CHAPTER 4: Supporting Processor & Upgrading

Report
A+ Guide to Managing & Maintaining
Your PC, 8th Edition
Chapter 5
Supporting Processors and Upgrading
Memory
Objectives
• Learn about the characteristics and purposes of
Intel and AMD processors used for personal
computers
• Learn how to install and upgrade a processor
• Learn about the different kinds of physical memory
and how they work
• Learn how to upgrade memory
A+ Guide to Managing & Maintaining
Your PC, 8th Edition
© Cengage Learning 2014
2
Types and Characteristics of
Processors
• Processor
– Installed on motherboard
– Determines system computing power
• Two major processor manufacturers
– Intel and AMD
Figure 5-1 An AMD Athlon 64 X2 installed in socket AM2+ with cooler not yet installed
A+ Guide to Managing & Maintaining
Your PC, 8th Edition
© Cengage Learning 2014
3
Types and Characteristics of
Processors
• Features affecting processor performance and
compatibility with motherboards
–
–
–
–
–
Clock speed the processor supports
Processor speed
Socket and chipset the processor can use
Processor architecture
Multiprocessing abilities
• Dual processors
• Multi-core processing
• Multithreading
A+ Guide to Managing & Maintaining
Your PC, 8th Edition
© Cengage Learning 2014
4
Types and Characteristics of
Processors
• Features affecting processor performance and
compatibility with motherboards (cont’d)
– Memory cache
– Memory features on the motherboard that the
processor can support
– Support for virtualization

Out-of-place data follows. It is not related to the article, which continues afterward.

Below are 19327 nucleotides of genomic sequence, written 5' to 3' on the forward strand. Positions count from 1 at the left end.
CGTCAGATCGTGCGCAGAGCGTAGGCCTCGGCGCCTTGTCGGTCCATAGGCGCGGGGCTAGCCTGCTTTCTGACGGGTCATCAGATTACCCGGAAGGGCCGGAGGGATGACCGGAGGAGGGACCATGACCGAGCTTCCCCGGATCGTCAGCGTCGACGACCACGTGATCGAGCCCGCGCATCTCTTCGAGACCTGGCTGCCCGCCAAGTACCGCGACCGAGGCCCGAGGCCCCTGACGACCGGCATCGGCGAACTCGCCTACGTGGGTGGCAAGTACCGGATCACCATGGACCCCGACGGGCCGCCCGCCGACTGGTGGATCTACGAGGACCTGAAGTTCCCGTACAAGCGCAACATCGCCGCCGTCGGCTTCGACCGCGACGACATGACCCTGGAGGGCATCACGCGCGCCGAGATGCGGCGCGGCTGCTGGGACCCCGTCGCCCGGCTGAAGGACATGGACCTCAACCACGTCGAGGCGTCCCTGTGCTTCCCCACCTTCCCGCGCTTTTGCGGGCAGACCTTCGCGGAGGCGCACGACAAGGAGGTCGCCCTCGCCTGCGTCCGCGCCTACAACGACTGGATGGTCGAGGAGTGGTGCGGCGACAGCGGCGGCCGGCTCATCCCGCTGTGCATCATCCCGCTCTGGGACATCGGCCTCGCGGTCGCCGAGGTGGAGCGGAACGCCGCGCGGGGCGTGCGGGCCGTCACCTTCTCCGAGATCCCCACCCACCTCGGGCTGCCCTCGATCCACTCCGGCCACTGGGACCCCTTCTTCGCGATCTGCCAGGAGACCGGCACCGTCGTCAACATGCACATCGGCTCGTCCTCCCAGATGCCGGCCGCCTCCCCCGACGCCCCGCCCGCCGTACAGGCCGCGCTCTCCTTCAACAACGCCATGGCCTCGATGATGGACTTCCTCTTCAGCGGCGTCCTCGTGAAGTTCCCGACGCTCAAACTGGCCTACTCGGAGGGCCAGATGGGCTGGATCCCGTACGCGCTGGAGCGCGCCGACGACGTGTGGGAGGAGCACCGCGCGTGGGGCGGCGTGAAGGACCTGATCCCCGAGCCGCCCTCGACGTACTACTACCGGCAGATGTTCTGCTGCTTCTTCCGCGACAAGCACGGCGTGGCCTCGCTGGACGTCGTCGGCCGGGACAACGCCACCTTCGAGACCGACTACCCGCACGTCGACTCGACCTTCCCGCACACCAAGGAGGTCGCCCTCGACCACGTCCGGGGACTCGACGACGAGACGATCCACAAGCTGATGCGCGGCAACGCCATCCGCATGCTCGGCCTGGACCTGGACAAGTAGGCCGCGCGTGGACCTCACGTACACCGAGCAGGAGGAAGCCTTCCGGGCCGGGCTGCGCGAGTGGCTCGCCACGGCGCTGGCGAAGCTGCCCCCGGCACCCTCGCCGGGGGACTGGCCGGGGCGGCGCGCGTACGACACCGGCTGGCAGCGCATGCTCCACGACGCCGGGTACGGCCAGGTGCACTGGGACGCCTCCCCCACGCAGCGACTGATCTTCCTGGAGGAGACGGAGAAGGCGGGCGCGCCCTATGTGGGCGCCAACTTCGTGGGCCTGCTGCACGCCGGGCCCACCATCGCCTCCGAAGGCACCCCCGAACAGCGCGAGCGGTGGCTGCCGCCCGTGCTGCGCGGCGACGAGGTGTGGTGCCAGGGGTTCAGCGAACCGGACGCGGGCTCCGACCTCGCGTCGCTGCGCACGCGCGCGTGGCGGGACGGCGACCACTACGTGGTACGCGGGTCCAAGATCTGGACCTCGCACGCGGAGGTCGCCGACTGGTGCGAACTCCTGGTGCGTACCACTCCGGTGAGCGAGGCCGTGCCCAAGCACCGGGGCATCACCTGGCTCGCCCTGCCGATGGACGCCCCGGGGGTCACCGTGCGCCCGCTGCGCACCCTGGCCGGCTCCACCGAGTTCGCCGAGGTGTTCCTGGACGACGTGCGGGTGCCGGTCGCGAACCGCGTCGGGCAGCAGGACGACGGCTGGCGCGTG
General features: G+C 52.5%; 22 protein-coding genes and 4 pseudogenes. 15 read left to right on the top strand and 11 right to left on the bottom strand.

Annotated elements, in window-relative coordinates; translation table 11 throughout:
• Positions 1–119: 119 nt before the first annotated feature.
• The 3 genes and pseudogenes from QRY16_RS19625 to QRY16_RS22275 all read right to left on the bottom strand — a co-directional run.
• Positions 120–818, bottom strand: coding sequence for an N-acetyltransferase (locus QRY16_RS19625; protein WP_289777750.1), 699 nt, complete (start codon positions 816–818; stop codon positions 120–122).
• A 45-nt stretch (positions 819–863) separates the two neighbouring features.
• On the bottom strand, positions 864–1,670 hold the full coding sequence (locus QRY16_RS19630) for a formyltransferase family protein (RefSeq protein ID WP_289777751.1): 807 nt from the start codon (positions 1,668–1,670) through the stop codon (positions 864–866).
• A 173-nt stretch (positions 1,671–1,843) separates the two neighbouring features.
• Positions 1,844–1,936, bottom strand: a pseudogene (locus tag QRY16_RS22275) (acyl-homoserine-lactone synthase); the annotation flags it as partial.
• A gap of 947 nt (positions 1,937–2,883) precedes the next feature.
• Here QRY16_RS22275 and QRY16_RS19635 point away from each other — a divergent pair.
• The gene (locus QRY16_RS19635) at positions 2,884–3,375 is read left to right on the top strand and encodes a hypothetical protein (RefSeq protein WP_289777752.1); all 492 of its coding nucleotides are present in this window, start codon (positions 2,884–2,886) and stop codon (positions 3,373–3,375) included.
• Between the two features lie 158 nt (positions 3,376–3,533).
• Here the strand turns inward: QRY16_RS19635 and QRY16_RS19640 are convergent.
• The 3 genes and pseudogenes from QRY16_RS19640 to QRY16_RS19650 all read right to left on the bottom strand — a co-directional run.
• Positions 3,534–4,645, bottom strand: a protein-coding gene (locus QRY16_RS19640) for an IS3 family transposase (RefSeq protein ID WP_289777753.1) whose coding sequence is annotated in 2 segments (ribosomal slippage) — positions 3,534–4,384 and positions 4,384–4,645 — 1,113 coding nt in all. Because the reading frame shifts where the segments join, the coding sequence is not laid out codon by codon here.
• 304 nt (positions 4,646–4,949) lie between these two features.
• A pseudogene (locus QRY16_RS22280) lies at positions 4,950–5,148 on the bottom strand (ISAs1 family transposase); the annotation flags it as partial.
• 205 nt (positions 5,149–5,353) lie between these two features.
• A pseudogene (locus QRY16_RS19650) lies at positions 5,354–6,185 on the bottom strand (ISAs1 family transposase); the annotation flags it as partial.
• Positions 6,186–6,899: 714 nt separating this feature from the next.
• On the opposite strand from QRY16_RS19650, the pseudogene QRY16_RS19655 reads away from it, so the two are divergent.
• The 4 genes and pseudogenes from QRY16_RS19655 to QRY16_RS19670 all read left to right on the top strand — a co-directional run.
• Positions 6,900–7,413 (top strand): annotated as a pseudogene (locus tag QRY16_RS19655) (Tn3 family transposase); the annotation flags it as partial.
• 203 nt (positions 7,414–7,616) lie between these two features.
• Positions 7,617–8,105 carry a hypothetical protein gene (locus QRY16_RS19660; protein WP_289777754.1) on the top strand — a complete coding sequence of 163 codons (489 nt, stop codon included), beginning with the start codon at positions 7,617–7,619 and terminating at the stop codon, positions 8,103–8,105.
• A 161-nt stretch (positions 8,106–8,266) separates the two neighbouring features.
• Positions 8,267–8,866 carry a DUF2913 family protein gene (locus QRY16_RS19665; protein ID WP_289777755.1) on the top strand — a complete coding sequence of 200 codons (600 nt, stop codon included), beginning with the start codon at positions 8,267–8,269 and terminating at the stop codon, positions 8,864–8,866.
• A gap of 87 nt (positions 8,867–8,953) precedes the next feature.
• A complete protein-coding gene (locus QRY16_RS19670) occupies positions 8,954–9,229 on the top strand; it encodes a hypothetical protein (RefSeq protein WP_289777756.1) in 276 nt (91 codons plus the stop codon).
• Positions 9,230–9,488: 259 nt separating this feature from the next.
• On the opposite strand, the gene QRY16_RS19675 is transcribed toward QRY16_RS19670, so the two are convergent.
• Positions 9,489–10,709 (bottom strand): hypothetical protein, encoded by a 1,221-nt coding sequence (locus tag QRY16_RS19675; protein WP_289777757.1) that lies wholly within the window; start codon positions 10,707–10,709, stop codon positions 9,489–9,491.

– Integrated graphics
A+ Guide to Managing & Maintaining
Your PC, 8th Edition
© Cengage Learning 2014
5
How a Processor Works
• Basic components
– Input/output (I/O) unit
• Manages data and instructions entering and leaving the
processor
– Control unit
• Manages all activities inside the processor
– One or more arithmetic logic units (ALUs)
• Performs all logical comparisons, calculations
A+ Guide to Managing & Maintaining
Your PC, 8th Edition
© Cengage Learning 2014
6
How a Processor Works
• Basic components (cont’d)
– Registers
• Small holding areas on processor chip
• Holds counters, data, instructions, and addresses ALU
is currently processing
– Internal memory caches (L1, L2, L3)
• Holds data and instructions to be processed by ALU
– Buses
• Connect components within the processor housing
A+ Guide to Managing & Maintaining
Your PC, 8th Edition
© Cengage Learning 2014
7
Figure 5-3 Since the Pentium processor was first released in 1993, the standard
has been for a processor to have two arithmetic logic units so that it can process
two instructions at once
A+ Guide to Managing & Maintaining
Your PC, 8th Edition
© Cengage Learning 2014
8
How a Processor Works
• Processor frequency (speed)
– Speed at which processor operates internally
• Multiplier
– Factor multiplied against system bus frequency
• Determines processor frequency
– System bus frequency × multiplier = processor
frequency
• Processor sold today contain ALUs and registers
that can process 32 bits or 64 bits at a time
A+ Guide to Managing & Maintaining
Your PC, 8th Edition
© Cengage Learning 2014
9
How a Processor Works
• Three categories of processors:
– 32-bit processors – known as x86 processors
• Can handle 32-bit instructions from OS
– Hybrid processors – known as x86-64 processors
• Can handle a 32-bit OS or a 64-bit OS
• AMD produced the first one (called AMD64)
– 64-bit processors – known as x64 processors
• Require a 64-bit OS and can handle 32-bit applications
only by simulating 32-bit processing
A+ Guide to Managing & Maintaining
Your PC, 8th Edition
© Cengage Learning 2014
10
How a Processor Works
• Memory cache (L1, L2, or L3)
– Each core in a processor has its own L1 and L2
caches
– All cores might share an L3 cache within the
processor package
– Improves performance
• Memory controller
– Included in processor package
– Significant increase in system performance
A+ Guide to Managing & Maintaining
Your PC, 8th Edition
© Cengage Learning 2014
11
Figure 5-4 Quad-core processing with L1, L2, and
L3 cache and the memory controller within the
processor housing
A+ Guide to Managing & Maintaining
Your PC, 8th Edition
© Cengage Learning 2014